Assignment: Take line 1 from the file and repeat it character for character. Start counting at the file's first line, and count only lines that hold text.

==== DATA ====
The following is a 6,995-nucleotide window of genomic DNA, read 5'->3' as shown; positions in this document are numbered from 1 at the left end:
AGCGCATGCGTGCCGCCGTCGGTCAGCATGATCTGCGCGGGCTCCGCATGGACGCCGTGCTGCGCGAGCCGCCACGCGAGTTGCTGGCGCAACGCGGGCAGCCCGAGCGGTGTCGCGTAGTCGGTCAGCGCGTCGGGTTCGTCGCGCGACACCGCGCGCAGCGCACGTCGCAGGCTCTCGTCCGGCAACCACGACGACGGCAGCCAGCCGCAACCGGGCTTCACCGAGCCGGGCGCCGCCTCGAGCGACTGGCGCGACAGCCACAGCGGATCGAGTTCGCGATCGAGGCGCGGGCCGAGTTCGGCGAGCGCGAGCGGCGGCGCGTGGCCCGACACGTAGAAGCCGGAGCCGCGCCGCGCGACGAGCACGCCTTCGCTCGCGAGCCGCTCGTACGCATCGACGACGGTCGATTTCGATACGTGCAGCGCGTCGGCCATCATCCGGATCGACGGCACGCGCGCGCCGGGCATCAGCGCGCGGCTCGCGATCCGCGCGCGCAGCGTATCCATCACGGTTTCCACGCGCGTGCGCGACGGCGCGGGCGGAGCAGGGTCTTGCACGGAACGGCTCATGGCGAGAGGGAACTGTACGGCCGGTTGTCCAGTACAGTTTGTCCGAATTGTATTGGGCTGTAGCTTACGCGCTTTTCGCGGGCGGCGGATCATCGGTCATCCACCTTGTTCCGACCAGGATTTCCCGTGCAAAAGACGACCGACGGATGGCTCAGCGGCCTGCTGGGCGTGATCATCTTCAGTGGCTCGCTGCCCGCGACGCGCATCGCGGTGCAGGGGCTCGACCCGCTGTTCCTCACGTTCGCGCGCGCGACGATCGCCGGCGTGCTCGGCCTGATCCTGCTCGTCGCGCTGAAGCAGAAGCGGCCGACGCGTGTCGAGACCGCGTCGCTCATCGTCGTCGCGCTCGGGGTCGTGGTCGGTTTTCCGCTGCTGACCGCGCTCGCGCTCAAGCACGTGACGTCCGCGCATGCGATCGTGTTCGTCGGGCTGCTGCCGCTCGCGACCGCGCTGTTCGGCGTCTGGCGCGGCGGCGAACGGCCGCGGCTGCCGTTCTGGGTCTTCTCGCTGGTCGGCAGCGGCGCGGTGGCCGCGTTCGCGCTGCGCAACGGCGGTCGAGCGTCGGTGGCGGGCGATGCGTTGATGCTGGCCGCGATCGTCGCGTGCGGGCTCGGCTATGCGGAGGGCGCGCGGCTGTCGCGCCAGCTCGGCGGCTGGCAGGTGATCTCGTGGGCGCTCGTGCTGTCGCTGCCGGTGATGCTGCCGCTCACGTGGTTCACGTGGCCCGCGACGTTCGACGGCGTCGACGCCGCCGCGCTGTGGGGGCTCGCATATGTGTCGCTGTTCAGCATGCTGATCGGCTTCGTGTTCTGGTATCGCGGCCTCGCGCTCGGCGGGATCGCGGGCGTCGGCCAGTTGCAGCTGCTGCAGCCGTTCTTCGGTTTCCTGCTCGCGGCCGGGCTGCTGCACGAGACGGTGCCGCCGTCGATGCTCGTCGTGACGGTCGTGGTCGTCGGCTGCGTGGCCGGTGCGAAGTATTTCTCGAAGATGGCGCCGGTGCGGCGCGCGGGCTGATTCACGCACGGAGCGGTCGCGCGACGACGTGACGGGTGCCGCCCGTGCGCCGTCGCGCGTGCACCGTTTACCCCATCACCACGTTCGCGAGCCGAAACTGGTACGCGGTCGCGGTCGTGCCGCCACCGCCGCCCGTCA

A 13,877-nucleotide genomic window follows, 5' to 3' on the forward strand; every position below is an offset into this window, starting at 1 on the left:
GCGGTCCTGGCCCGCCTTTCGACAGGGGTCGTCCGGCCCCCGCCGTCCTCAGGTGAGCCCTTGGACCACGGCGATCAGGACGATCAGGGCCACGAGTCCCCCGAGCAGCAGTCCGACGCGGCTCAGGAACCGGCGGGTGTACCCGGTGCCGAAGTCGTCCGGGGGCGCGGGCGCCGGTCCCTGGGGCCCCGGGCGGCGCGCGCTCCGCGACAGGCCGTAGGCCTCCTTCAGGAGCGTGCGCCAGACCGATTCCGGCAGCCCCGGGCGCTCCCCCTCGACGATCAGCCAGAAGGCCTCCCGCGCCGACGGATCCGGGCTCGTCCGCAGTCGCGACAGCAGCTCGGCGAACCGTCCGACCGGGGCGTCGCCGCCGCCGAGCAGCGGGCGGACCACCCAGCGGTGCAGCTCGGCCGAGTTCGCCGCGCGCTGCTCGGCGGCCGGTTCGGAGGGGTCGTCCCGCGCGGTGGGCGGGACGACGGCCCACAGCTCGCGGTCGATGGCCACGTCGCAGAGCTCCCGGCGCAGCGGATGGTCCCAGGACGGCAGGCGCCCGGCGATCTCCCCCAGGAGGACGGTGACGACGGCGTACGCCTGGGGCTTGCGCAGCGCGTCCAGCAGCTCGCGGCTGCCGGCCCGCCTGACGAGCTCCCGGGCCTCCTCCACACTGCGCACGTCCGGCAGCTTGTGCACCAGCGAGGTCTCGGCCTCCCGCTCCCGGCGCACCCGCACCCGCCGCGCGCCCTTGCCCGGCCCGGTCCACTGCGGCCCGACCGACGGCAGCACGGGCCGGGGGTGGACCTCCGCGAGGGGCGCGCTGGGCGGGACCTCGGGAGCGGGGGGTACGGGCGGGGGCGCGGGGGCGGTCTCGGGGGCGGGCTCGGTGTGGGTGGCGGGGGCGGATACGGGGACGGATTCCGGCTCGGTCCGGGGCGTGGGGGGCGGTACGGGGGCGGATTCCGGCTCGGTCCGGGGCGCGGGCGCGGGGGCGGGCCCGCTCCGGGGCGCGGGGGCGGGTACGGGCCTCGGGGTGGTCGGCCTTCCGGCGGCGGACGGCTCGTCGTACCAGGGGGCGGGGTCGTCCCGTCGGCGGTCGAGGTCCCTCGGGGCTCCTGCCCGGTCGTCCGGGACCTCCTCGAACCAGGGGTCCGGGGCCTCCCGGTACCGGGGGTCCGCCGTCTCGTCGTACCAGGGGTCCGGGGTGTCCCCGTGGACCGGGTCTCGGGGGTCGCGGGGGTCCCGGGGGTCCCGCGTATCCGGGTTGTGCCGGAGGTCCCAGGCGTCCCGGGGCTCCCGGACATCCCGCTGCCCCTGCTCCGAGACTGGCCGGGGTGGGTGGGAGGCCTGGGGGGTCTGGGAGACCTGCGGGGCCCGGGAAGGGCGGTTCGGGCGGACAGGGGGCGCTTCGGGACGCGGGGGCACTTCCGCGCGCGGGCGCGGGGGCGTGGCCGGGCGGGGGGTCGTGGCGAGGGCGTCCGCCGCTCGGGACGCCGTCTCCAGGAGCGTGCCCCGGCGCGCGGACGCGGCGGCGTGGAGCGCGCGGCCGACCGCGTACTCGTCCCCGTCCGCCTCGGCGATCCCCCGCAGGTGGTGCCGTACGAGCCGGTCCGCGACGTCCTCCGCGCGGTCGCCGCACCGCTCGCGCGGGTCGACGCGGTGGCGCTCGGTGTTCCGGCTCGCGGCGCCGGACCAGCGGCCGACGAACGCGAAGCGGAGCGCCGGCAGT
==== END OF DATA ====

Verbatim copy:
The following is a 6,995-nucleotide window of genomic DNA, read 5'->3' as shown; positions in this document are numbered from 1 at the left end: